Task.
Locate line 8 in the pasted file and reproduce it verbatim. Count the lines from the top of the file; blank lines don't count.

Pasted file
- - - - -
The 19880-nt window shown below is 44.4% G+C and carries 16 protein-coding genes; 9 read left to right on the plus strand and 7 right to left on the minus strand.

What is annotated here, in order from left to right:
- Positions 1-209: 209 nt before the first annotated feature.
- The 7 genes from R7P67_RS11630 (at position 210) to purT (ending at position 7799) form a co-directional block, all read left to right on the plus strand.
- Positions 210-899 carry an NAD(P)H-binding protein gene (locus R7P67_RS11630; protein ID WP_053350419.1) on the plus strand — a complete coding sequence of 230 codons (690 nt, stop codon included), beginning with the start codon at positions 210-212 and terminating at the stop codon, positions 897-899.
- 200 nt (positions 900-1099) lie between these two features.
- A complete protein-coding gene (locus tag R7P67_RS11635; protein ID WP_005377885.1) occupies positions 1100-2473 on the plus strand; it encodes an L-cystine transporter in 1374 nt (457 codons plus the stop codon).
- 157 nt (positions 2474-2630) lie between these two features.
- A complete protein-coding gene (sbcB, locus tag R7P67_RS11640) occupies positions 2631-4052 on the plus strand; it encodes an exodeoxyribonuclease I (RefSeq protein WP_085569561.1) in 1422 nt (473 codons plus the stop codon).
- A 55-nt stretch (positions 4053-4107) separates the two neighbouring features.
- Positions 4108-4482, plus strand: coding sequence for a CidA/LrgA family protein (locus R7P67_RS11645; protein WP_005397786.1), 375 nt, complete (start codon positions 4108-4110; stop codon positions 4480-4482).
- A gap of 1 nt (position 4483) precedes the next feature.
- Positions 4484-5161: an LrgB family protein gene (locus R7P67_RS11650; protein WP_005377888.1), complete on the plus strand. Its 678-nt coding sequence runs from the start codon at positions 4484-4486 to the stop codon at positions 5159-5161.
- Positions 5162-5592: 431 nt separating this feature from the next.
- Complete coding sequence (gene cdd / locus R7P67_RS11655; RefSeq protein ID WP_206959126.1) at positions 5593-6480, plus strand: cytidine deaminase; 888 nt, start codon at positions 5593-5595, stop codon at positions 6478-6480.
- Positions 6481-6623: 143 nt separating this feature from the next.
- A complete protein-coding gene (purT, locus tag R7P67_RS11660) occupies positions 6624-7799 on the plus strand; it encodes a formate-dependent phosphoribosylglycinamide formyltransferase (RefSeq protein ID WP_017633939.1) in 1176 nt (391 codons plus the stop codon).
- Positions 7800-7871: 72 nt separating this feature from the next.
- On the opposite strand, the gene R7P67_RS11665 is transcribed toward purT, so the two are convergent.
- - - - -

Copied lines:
- 157 nt (positions 2474-2630) lie between these two features.